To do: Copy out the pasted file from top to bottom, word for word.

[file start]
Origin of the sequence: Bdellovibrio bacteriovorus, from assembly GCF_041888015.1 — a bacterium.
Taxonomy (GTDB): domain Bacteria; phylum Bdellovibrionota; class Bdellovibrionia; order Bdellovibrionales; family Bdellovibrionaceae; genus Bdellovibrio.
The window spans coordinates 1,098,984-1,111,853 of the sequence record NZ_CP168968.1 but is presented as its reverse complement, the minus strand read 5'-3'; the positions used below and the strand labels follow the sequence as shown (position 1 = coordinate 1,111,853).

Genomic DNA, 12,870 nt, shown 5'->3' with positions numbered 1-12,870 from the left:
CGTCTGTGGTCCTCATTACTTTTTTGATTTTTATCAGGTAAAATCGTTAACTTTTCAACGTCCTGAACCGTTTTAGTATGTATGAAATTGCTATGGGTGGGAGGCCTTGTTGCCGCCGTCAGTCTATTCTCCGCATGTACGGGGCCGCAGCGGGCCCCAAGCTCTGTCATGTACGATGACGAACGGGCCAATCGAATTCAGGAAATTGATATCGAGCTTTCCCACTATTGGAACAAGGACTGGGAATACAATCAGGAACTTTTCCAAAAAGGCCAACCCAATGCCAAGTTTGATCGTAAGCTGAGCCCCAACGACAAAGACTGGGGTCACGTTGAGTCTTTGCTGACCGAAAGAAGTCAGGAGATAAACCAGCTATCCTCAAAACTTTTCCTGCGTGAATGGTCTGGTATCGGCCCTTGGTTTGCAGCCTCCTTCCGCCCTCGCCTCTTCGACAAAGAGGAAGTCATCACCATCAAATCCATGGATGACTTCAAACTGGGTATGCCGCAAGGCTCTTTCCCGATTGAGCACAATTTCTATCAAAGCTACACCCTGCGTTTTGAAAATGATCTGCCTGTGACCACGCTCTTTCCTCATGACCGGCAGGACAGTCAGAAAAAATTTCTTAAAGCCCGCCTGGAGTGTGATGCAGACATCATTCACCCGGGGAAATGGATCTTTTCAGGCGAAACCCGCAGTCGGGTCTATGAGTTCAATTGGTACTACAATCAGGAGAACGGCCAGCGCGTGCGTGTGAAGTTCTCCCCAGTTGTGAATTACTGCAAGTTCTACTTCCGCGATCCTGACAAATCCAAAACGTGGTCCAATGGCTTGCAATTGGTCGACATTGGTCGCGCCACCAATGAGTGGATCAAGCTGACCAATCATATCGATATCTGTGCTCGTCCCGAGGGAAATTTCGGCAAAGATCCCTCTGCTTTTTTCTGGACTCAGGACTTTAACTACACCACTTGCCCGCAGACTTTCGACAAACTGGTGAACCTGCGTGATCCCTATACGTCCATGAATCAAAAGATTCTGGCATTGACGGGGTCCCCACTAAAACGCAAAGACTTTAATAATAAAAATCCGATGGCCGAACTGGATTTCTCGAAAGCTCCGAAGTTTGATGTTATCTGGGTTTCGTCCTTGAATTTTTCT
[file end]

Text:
Origin of the sequence: Bdellovibrio bacteriovorus, from assembly GCF_041888015.1 — a bacterium.
Taxonomy (GTDB): domain Bacteria; phylum Bdellovibrionota; class Bdellovibrionia; order Bdellovibrionales; family Bdellovibrionaceae; genus Bdellovibrio.
The window spans coordinates 1,098,984-1,111,853 of the sequence record NZ_CP168968.1 but is presented as its reverse complement, the minus strand read 5'-3'; the positions used below and the strand labels follow the sequence as shown (position 1 = coordinate 1,111,853).

Genomic DNA, 12,870 nt, shown 5'->3' with positions numbered 1-12,870 from the left:
CGTCTGTGGTCCTCATTACTTTTTTGATTTTTATCAGGTAAAATCGTTAACTTTTCAACGTCCTGAACCGTTTTAGTATGTATGAAATTGCTATGGGTGGGAGGCCTTGTTGCCGCCGTCAGTCTATTCTCCGCATGTACGGGGCCGCAGCGGGCCCCAAGCTCTGTCATGTACGATGACGAACGGGCCAATCGAATTCAGGAAATTGATATCGAGCTTTCCCACTATTGGAACAAGGACTGGGAATACAATCAGGAACTTTTCCAAAAAGGCCAACCCAATGCCAAGTTTGATCGTAAGCTGAGCCCCAACGACAAAGACTGGGGTCACGTTGAGTCTTTGCTGACCGAAAGAAGTCAGGAGATAAACCAGCTATCCTCAAAACTTTTCCTGCGTGAATGGTCTGGTATCGGCCCTTGGTTTGCAGCCTCCTTCCGCCCTCGCCTCTTCGACAAAGAGGAAGTCATCACCATCAAATCCATGGATGACTTCAAACTGGGTATGCCGCAAGGCTCTTTCCCGATTGAGCACAATTTCTATCAAAGCTACACCCTGCGTTTTGAAAATGATCTGCCTGTGACCACGCTCTTTCCTCATGACCGGCAGGACAGTCAGAAAAAATTTCTTAAAGCCCGCCTGGAGTGTGATGCAGACATCATTCACCCGGGGAAATGGATCTTTTCAGGCGAAACCCGCAGTCGGGTCTATGAGTTCAATTGGTACTACAATCAGGAGAACGGCCAGCGCGTGCGTGTGAAGTTCTCCCCAGTTGTGAATTACTGCAAGTTCTACTTCCGCGATCCTGACAAATCCAAAACGTGGTCCAATGGCTTGCAATTGGTCGACATTGGTCGCGCCACCAATGAGTGGATCAAGCTGACCAATCATATCGATATCTGTGCTCGTCCCGAGGGAAATTTCGGCAAAGATCCCTCTGCTTTTTTCTGGACTCAGGACTTTAACTACACCACTTGCCCGCAGACTTTCGACAAACTGGTGAACCTGCGTGATCCCTATACGTCCATGAATCAAAAGATTCTGGCATTGACGGGGTCCCCACTAAAACGCAAAGACTTTAATAATAAAAATCCGATGGCCGAACTGGATTTCTCGAAAGCTCCGAAGTTTGATGTTATCTGGGTTTCGTCCTTGAATTTTTCT